Tuesday, April 23, 2013

Sponsor Of $100 Million Giveaway To IMS Prefers Taxpayers, Not Gaming Industry Pay For Subsidy

State Sen. Mike Young is such a nice guy. He first offers an amendment to a vehicle bill in the Senate to provide $100 million to the privately-owned Hulman-George family to make improvements to their Indianapolis Motor Speedway using state tax dollars that was rammed through the Senate in a matter of days with virtually no public discussion. This, of course, came on the heels, of the Hulman-George adding two prominent rent-a-civic leaders, Mark Miles and Jim Morris, to be a part of their corporate leadership team, hiring a team of lobbyists, including former lawmakers, and showering lawmakers with campaign contributions and free tickets to IMS events.

Young acted like he was becoming physically ill after the House Ways & Means Committee proposed tapping the state's two racinos owned by Centaur Gaming, whose principals have several key lawmakers in their back pocket, along with former lawmakers lobbying on their behalf, as the source of funding for the $100 million giveaway. Now that SB 91 is in conference committee, Young, who says he has nothing to do with the gaming industry, isn't about to link his legislation to the industry now, so he'll make state taxpayers foot the bill instead. The Star's Mary Beth Schneider reports on the progress of Young's unprecedented tax giveaway to one of the state's wealthiest families:
House and Senate lawmakers today began negotiating a final version of legislation to help the Indianapolis Motor Speedway finance improvements.
But one thing that won’t be in a rewritten Senate Bill 91: Taking money from the racinos.
The House Ways and Means Committee Chairman Tim Brown, R-Crawfordsville, had linked the Speedway bill to the racino bill by taking money from the racinos to help the motorsports industry.
Sen. Mike Young, R-Speedway, said this morning that he would not agree to that change at all. Instead, he said, he preferred leaving the measure as it came out of the Senate, with the state contributing up to $5 million annually for 20 years to the Speedway. He said he was open to the House language, which made that a loan.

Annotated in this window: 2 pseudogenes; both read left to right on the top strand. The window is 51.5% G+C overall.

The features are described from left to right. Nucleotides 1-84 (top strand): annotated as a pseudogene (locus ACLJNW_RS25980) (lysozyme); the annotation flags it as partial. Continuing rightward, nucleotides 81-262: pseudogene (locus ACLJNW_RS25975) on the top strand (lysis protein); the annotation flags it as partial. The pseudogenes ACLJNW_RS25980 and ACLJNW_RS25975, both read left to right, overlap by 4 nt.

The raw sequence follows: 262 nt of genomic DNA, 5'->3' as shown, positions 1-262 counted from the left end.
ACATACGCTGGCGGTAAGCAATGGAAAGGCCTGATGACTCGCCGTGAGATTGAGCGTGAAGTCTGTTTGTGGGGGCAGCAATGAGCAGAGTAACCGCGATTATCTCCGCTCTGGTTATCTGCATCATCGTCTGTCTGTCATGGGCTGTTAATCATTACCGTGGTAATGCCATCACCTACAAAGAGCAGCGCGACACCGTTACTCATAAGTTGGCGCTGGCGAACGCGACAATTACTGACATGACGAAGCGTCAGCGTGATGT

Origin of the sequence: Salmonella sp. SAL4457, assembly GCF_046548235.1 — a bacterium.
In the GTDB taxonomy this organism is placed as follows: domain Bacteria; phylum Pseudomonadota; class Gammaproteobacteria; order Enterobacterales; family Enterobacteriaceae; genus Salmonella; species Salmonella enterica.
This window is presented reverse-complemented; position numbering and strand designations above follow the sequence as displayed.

However, some lawmakers have said that is hardly a typical loan, as it is paid back by the state crediting the Speedway for the growth in sales and income taxes generated on the track’s property. The House version also includes a ticket fee.
The only thing for certain is that ordinary taxpayers will get the short end of the stick. The rich and powerful who pull the lawmakers' strings always get what they want. Why do they even pretend to represent us? On that point, the Star's editors have a good idea for legislation concerning financial disclosure by lawmakers, which means it will never see the light of day:
One obvious answer to the rampant promotion of personal interests in the Indiana General Assembly is greater transparency.
Report all outside income and financial ties. Make clear exactly whom campaign contributions and other gifts come from, and stop allowing influence-seekers to hide their activities under surrogate names. End the insulting practice of letting meals bought by lobbyists for legislators go unreported unless they cost more than $50.
Common sense and basic ethics. Yet there’s no sign of movement into such sunlight, despite a flurry of media attention to the ingrained coziness between lawmakers and special interests.
Nor – and this may be the key – is there much embarrassment about conflicts even when they’re exposed.
Two egregious examples made the news last week.
The coal industry won protection, at the expense of consumers, thanks to two legislators who hold high-level jobs in coal and the railroads that haul it.
A lobbyist for a company seeking a multimillion-dollar state contract got help from her father, a House leader, just a week after the governor placed a hold on state aid the lawmaker reportedly helped obtain for his son’s company.
In both instances, the elected officials insisted they were objective stewards of the public’s will and wouldn’t dream of acting out of personal interest.

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